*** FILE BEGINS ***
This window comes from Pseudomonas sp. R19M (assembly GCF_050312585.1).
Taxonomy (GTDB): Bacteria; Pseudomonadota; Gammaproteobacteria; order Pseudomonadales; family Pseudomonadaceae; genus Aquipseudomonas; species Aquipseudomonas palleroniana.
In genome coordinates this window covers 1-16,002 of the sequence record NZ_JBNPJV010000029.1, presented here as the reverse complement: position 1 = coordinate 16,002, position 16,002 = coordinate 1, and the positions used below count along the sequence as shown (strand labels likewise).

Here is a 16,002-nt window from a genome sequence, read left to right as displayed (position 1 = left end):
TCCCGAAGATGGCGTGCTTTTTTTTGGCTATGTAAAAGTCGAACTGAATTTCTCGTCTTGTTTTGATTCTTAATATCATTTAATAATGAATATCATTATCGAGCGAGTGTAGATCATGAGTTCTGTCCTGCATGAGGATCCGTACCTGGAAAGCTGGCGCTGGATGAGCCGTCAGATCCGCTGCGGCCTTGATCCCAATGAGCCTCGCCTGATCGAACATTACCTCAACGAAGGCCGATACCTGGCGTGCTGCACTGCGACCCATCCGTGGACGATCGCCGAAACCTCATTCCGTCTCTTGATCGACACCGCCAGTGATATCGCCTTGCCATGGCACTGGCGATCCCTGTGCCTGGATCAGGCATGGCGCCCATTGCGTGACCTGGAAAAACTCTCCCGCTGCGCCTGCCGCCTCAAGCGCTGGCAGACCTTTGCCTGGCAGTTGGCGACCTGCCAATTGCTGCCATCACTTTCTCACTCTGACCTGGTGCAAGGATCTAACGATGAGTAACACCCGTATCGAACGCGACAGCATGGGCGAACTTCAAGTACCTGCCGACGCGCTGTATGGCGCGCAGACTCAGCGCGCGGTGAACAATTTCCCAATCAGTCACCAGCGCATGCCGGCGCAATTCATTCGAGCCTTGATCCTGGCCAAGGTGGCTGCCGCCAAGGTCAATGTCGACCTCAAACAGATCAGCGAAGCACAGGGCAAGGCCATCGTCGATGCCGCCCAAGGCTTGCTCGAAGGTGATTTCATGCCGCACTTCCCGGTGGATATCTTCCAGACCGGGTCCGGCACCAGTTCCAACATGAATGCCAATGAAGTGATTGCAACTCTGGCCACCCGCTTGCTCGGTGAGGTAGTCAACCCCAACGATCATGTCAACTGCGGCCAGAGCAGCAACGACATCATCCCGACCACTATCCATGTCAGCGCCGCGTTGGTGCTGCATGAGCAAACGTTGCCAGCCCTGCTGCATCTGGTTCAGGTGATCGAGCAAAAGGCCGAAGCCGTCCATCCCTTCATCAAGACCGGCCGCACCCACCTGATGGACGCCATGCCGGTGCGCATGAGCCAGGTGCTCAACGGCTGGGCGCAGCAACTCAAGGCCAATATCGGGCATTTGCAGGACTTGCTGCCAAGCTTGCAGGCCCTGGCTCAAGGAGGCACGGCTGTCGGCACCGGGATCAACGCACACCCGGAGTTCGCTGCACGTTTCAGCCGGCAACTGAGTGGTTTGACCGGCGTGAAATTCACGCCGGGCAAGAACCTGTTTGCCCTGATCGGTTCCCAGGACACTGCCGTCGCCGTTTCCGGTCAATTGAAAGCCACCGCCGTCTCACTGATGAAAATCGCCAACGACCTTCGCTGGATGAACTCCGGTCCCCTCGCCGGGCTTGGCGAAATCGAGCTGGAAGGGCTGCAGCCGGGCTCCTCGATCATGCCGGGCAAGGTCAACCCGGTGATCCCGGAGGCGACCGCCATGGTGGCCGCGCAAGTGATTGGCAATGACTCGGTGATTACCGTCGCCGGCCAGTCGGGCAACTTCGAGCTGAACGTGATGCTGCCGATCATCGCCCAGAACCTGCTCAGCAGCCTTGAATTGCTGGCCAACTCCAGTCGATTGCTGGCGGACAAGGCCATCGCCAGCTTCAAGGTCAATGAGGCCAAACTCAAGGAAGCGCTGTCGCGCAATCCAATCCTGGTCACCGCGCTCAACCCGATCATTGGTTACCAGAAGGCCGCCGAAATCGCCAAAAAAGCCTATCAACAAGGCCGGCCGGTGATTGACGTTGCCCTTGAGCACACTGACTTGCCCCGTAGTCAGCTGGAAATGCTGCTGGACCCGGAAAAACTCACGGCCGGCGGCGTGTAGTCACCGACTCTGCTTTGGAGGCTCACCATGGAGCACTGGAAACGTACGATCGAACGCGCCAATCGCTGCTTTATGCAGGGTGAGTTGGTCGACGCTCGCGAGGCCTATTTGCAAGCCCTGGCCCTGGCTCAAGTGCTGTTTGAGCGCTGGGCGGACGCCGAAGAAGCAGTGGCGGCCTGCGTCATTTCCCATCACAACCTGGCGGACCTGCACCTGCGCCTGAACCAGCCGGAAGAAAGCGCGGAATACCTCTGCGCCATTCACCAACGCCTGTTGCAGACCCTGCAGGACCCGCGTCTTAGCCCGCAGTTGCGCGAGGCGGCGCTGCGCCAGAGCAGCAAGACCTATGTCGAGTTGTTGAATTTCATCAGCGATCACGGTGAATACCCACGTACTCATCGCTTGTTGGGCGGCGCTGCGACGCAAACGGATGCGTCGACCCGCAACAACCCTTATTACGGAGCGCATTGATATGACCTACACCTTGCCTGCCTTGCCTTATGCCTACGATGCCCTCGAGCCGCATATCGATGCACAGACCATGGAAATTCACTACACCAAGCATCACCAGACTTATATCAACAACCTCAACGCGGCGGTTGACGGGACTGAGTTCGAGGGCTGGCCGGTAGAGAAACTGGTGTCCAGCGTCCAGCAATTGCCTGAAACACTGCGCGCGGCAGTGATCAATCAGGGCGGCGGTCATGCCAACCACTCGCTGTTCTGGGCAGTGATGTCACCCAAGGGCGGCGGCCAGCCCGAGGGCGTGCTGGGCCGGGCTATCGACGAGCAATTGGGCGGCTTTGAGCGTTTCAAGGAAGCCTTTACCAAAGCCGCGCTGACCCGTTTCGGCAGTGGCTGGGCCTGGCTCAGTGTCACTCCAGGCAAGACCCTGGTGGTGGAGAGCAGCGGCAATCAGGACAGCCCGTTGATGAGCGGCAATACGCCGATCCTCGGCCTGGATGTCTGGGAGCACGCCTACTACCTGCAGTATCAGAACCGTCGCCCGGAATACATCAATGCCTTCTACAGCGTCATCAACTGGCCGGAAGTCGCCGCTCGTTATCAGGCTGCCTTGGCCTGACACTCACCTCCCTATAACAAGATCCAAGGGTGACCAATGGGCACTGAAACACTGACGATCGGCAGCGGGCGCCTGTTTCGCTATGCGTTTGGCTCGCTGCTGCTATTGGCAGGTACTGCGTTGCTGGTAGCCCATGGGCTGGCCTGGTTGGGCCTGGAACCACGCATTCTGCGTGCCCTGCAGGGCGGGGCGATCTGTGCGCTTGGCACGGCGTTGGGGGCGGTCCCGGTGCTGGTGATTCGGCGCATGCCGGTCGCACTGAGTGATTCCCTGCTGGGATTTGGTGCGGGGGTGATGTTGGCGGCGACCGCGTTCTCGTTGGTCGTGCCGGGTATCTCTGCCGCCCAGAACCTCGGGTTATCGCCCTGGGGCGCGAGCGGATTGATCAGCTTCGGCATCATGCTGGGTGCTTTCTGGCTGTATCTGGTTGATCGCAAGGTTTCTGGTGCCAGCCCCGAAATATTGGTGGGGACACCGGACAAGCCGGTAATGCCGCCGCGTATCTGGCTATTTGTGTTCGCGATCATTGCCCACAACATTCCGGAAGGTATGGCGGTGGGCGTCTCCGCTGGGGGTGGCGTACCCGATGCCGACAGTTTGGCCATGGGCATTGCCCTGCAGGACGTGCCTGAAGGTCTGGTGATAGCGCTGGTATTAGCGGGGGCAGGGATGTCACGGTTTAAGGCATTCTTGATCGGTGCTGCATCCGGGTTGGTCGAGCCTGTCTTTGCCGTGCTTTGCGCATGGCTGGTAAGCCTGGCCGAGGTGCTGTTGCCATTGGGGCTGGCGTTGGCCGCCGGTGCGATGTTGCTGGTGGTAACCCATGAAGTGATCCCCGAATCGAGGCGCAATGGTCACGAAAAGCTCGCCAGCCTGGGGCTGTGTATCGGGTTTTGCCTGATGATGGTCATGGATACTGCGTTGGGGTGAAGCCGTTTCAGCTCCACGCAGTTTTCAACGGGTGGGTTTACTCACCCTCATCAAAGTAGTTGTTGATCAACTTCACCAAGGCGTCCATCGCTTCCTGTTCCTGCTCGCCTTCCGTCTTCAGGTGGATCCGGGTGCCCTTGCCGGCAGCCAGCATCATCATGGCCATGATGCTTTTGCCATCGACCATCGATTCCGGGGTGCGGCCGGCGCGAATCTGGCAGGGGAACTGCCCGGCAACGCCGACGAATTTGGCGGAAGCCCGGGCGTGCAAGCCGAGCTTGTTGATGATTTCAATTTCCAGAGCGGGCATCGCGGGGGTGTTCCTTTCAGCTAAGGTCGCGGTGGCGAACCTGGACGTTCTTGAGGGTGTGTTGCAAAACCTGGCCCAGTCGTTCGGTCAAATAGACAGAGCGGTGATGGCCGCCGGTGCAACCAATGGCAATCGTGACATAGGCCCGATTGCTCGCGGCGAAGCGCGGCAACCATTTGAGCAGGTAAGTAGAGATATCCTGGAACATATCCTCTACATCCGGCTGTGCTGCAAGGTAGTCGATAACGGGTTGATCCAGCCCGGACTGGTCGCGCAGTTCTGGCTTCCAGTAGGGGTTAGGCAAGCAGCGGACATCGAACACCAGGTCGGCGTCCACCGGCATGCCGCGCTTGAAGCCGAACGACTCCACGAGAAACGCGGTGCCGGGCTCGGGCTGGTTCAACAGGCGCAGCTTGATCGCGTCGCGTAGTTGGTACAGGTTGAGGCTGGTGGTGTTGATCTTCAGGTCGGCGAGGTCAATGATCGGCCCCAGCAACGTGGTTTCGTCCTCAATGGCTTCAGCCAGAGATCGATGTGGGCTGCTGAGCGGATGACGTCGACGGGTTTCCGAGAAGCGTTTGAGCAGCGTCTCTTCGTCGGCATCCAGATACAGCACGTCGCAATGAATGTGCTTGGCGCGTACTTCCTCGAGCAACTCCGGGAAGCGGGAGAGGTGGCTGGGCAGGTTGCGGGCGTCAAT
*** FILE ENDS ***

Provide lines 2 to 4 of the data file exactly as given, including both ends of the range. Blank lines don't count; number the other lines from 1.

Taxonomy (GTDB): Bacteria; Pseudomonadota; Gammaproteobacteria; order Pseudomonadales; family Pseudomonadaceae; genus Aquipseudomonas; species Aquipseudomonas palleroniana.
In genome coordinates this window covers 1-16,002 of the sequence record NZ_JBNPJV010000029.1, presented here as the reverse complement: position 1 = coordinate 16,002, position 16,002 = coordinate 1, and the positions used below count along the sequence as shown (strand labels likewise).

Here is a 16,002-nt window from a genome sequence, read left to right as displayed (position 1 = left end):